A global project in land degradation and encompassing 47 countries in Asia, Africa and Latin America, will finance activities in support of National Action Programs (NAPSs) to help bring them into alignment with the United Nations Convention to Combat Desertification 10-Year Strategy and reporting process.

 

A regional project involving Antigua and Barbuda, Barbados, Cuba, Dominican Republic, Grenada, Jamaica, St. Kitts and Nevis, St Lucia, and St. Vincent and Grenadines, involves the implementation of Integrated Land, Water, and Wastewater Management in Caribbean Small Island Developing States (SIDS) has been approved with a grant of US$20 million. The aim is to accelerate the achievement of global targets on access to safe and reliable water supplies and improved sanitation. The project will enhance the functioning of ecosystems of global importance within the Caribbean Sea basin and Caribbean SIDS. In particular, it addresses adaptation to climate change through an integrated approach to water, land and ecosystem services management. It involves policy development, institutional and legislative reforms, improved technologies and methodologies. Ultimately, the best practices developed under this project may prove applicable across the globe.

 

The GEF Council expressed its continued support for the establishment of the Climate Technology Centre and Network (CTCN), being set up under the United Nations Framework Convention on Climate Change. This innovative initiative involves GEF efforts in the climate technology sector with about $9 million committed to each of three regions, Africa, Latin America and the Caribbean, and Europe and Central Asia.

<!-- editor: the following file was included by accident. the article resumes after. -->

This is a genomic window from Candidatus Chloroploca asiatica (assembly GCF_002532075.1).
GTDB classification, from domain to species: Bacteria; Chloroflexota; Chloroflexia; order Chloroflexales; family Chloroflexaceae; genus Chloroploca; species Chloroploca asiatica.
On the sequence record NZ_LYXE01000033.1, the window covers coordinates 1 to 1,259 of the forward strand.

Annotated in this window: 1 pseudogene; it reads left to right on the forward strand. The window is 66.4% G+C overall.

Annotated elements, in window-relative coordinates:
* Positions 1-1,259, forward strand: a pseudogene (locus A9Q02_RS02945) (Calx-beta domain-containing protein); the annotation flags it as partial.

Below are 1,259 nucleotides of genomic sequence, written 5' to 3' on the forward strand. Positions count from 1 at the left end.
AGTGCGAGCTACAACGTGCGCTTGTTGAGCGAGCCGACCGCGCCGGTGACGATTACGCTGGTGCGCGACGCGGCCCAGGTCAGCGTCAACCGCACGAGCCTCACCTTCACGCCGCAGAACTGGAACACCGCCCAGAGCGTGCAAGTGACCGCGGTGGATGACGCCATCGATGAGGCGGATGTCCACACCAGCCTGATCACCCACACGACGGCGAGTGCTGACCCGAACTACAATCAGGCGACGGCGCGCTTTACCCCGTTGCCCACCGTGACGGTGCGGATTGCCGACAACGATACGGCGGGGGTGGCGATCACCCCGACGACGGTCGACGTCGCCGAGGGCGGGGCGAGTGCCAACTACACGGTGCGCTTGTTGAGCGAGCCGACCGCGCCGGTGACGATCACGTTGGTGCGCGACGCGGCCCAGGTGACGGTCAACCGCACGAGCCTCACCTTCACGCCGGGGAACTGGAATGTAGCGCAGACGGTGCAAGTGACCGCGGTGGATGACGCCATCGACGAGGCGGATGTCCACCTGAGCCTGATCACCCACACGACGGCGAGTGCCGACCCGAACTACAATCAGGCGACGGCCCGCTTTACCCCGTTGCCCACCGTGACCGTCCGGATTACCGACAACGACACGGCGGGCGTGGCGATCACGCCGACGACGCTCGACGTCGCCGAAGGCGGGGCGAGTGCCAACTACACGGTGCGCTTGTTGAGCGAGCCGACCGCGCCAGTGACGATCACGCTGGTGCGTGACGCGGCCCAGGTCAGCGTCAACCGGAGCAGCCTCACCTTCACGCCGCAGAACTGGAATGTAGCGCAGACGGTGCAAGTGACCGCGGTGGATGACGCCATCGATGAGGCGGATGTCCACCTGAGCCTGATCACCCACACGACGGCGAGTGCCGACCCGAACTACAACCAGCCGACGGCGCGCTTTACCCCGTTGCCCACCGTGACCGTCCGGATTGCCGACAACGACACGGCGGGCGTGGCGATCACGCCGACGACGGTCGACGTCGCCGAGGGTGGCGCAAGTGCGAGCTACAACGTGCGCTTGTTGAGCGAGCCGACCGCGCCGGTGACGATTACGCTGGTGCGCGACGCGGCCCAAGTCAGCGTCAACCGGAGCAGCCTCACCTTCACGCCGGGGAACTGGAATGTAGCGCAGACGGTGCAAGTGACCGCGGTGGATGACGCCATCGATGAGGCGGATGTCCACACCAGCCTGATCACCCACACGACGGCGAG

As all documents and information resources, all GEF information related to the 42nd Council Meeting and anterior Council Meetings, and further background on the GEF can be found on the website http://www.thegef.org. 


Contact:
Mr. John Diamond
Senior Communication Officer | Spokesperson
Phone +1 202 458 7953
E-mail: jdiamond@thegef.org

 

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About the Global Environment Facility
The GEF unites 182 countries in partnership with international institutions, civil society organizations (CSOs), and the private sector to address global environmental issues while supporting national sustainable development initiatives. Today the GEF is the largest public funder of projects to improve the global environment. An independently operating financial organization, the GEF provides grants for projects related to biodiversity, climate change, international waters, land degradation, the ozone layer, and persistent organic pollutants.
Since 1991, the GEF has achieved a strong track record with developing countries and countries with economies in transition, providing $10.5 billion in grants and leveraging $51 billion in co-financing for over 2,700 projects in over 165 countries. Through its Small Grants Programme (SGP), the GEF has also made more than 14,000 small grants directly to civil society and community based organizations, totaling $634 million. For more information, visit www.thegef.org.